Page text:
“The promise of these mRNA vaccines is that they are tailor-made, personalized to each patient’s tumor. This allows targeting of a wider range of antigens, making it less likely that the cancer cells can mutate in a way that will permit evasion,” said Dr. Zettler.
The new BioNTech partnership aims to prevent cancer from returning in patients who have already been treated, and treat patients who have advanced cancers that have already spread.
How promising are they?
Dr. Don J. Diamond, professor at the Department of Hematology and Hematopoietic Cell Transplantation at City of Hope, not involved in the trial, told MNT that several recent trials have shown promise for cancer vaccines.
In particular, he discussed recent trial results for Moderna’s personalized mRNA-4157 vaccine for viral-related cancers such as human papillomavirus (HPV), known to be involved in head, neck, and cervical cancers.
In the trial, researchers combined the cancer vaccine with the immunotherapy drug pembrolizumab. They found that patients who had a combination of the cancer vaccine and pembrolizumab had a 44% lower risk of death than those who took pembrolizumab alone.
He noted that these findings form the basis of the U.K.’s new agreement with BioNTech to conduct similar trials. He noted, however, that non-viral-based cancers will require additional research to understand how they may be affected by mRNA vaccines.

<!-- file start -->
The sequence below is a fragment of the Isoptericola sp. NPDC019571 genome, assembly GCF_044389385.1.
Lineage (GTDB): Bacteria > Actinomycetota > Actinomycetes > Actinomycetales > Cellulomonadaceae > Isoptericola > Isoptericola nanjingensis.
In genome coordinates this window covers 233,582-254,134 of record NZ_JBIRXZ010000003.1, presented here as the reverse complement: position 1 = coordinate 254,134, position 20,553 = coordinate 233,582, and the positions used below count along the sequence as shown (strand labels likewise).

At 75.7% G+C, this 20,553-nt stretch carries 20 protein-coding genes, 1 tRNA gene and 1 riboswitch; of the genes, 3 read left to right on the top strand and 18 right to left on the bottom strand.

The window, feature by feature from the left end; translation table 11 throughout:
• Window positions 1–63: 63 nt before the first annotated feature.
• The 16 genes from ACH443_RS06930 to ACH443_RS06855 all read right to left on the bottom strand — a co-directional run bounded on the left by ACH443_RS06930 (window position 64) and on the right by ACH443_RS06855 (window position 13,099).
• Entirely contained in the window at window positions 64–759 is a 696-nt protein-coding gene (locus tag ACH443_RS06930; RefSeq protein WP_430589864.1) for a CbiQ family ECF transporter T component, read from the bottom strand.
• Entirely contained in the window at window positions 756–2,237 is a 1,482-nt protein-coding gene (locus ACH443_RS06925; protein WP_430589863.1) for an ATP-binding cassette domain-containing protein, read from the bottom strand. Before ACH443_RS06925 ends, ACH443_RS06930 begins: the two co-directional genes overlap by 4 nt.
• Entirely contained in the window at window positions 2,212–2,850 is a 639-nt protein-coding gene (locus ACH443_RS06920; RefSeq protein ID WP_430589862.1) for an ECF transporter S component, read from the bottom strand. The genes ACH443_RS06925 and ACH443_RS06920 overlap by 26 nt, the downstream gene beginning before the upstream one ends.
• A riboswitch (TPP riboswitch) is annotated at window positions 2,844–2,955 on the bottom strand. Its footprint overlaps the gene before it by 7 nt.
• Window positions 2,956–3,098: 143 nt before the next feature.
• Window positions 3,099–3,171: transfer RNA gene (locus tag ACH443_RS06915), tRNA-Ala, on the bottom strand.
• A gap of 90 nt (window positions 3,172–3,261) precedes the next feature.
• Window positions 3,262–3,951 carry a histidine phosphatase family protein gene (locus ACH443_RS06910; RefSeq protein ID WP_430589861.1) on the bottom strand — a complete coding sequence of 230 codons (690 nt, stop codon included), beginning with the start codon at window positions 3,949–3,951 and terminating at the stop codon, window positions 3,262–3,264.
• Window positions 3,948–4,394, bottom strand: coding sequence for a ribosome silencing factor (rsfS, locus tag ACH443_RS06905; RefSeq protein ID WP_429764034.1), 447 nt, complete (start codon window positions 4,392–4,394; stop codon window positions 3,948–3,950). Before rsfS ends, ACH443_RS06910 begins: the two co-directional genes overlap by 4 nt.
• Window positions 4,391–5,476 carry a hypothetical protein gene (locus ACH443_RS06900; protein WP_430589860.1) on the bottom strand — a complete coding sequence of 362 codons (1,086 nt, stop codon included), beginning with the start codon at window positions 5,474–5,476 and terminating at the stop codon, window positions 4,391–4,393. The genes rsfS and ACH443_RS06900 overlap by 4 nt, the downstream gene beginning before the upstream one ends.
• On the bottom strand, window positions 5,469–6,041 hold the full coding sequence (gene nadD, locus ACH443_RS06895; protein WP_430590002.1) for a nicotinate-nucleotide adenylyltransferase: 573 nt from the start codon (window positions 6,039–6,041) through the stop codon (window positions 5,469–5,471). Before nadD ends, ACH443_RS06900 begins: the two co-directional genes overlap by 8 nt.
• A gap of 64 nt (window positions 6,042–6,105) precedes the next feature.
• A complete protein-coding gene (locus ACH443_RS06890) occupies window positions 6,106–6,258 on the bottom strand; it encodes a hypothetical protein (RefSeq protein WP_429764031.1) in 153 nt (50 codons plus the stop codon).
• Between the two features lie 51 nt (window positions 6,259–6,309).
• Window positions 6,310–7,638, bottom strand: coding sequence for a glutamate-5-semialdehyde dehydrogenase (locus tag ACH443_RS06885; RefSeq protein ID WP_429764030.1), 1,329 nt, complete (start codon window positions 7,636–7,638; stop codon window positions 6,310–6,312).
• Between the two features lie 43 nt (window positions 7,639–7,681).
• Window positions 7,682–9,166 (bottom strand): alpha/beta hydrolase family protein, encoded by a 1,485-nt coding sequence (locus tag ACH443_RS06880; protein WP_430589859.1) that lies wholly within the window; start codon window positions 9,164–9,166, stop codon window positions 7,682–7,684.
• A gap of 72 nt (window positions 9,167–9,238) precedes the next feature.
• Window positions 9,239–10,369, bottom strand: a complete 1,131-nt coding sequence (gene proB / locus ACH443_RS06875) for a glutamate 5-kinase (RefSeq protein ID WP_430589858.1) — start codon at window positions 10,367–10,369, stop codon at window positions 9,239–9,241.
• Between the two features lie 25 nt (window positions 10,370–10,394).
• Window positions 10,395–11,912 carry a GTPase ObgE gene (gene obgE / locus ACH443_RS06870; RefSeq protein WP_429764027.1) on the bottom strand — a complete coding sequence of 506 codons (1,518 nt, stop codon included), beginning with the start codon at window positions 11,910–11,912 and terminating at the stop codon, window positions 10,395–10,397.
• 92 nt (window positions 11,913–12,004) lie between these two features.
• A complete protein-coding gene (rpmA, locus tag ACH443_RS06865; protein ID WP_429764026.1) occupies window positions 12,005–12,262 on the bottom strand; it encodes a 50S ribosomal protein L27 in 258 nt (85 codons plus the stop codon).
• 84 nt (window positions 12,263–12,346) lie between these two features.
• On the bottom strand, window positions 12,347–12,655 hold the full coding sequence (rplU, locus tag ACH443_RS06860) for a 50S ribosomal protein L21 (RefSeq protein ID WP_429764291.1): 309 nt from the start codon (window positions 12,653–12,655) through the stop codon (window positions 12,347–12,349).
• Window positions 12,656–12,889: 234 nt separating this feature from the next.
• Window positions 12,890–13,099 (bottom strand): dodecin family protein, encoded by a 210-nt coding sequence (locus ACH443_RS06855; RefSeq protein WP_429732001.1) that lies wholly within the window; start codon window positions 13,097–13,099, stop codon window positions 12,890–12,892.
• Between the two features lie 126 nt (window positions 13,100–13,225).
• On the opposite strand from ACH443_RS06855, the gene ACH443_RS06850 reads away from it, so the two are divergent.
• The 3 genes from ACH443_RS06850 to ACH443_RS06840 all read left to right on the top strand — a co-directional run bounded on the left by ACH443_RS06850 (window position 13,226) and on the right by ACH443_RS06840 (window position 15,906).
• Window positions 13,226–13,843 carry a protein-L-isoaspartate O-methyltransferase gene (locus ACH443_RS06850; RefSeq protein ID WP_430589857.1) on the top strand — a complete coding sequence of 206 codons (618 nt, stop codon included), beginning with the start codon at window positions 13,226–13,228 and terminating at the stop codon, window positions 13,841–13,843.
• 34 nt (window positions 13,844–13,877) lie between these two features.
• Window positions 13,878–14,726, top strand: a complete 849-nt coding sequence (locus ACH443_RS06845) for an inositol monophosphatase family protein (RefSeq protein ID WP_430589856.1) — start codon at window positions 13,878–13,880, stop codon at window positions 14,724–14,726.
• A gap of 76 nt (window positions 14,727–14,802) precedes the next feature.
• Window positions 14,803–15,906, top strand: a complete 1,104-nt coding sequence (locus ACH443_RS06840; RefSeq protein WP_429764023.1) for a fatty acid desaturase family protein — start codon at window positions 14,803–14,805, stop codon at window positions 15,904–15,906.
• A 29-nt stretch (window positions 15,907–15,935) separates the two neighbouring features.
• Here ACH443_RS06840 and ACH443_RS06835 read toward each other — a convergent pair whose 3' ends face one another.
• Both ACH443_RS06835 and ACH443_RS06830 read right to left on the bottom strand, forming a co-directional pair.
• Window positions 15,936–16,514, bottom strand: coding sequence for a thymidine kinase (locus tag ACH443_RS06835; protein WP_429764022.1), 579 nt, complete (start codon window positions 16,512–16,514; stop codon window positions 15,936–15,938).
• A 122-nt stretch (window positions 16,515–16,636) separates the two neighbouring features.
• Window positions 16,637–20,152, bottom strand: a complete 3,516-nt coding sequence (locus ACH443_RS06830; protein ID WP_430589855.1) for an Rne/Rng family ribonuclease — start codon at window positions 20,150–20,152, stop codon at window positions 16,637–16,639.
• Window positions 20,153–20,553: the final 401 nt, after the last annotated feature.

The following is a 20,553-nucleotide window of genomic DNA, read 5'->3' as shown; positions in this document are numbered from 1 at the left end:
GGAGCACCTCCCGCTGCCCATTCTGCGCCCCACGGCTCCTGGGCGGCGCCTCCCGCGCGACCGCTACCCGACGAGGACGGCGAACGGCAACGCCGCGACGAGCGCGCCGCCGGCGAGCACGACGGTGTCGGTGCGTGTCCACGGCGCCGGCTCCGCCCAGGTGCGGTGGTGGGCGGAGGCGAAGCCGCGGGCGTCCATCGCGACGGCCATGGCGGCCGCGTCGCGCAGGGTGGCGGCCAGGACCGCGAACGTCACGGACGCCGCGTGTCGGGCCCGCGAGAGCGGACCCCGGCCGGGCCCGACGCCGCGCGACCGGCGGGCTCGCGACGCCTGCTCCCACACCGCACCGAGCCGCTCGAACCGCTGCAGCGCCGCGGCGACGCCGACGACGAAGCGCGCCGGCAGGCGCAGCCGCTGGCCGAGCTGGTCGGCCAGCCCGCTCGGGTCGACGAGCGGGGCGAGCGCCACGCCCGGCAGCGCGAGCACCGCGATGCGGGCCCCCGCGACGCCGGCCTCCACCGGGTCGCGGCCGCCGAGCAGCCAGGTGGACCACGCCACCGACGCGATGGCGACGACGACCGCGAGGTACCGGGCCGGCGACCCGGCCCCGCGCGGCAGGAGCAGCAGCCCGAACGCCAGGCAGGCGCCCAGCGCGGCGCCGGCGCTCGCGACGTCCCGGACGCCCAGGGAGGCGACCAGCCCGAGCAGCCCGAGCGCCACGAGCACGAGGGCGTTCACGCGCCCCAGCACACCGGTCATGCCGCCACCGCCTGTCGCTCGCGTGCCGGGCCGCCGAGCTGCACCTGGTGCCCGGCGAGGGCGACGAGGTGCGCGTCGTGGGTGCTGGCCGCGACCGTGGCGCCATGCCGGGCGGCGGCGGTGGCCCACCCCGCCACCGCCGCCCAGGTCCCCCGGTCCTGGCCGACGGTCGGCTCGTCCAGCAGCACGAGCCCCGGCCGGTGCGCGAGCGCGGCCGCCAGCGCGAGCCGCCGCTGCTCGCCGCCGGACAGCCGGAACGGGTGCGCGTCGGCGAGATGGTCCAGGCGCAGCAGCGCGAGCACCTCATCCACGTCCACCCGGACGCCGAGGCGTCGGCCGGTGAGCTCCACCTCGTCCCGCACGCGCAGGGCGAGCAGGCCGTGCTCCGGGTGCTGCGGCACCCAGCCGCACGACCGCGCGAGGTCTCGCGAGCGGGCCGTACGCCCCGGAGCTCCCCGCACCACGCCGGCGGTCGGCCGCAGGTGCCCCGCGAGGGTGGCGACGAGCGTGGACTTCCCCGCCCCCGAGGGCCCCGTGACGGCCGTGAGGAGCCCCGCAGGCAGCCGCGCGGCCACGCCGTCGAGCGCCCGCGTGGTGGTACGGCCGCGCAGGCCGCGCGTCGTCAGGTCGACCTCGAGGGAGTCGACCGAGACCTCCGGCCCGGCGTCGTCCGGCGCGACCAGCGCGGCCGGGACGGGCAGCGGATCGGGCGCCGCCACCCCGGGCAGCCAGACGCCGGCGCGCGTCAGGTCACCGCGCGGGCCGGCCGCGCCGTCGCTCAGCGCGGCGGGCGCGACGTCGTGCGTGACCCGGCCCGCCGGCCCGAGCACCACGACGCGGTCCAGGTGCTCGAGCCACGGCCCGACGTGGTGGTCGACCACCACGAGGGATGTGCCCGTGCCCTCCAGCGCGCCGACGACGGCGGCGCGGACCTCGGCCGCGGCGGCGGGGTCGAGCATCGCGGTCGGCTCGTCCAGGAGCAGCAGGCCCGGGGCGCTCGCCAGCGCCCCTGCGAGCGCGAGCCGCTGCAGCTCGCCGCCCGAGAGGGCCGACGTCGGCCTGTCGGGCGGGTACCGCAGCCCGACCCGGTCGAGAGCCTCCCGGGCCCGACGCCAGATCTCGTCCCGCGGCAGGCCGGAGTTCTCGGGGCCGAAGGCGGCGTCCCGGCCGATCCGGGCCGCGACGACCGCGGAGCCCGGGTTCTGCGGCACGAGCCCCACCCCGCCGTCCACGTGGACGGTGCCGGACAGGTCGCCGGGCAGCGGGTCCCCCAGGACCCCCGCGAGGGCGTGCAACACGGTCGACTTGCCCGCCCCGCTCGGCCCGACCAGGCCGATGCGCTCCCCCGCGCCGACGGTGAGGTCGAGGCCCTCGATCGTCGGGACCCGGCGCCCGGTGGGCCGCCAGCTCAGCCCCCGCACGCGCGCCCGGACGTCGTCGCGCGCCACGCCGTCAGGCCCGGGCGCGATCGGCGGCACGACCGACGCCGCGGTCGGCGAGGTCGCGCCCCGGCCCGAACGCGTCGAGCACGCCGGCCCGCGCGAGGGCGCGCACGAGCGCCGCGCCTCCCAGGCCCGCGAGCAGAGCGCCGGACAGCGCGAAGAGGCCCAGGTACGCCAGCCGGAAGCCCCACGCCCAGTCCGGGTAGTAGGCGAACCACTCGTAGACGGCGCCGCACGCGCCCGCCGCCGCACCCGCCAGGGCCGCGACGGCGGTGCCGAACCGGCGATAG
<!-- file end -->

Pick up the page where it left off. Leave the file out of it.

Dr. Santosh Kesari, neuro-oncologist, and director of neuro-oncology at Providence Saint John’s Health Center and chair of the Department of Translational Neurosciences and Neurotherapeutics at Saint John’s Cancer Institute in Santa Monica, CA, and regional medical director for the Research Clinical Institute of Providence Southern California, not involved in the trial, also told MNT:
“An mRNA vaccine has the potential to fight all cancers, but as with all vaccines, they must be studied extensively to ensure safety and efficacy.”
“mRNA vaccines could potentially be easier to make, cheaper, and more widely distributed — as in [the] case of COVID vaccines,” he noted.
“However,” he cautioned, “many of the vaccine approaches are personalized to each patient so it may increase [the] cost and logistics of production. But given our experience in CAR-T technology, this is possible to overcome with resources.”
“The clinical trials reported by [Moderna- Merck and BioNTech-Pfizer] are reporting early results from phase 1 and phase 2 clinical trials. A registrational pivotal phase 3 trial has yet to begin,” said Dr. Diamond.
“Therefore we would expect a minimum of 3-5 years before a biologic license application could be made to regulatory authorities in the United States (FDA) or Europe (EMA) or United Kingdom [MHRA],” he noted.
Dr. Zettler agreed that several years are required before mRNA cancer vaccines may become widely available. She noted that while Moderna’s mRNA vaccine, which will enter phase 3 trials this year, is the furthest along in development, it will likely require a few more years to reach commercial availability.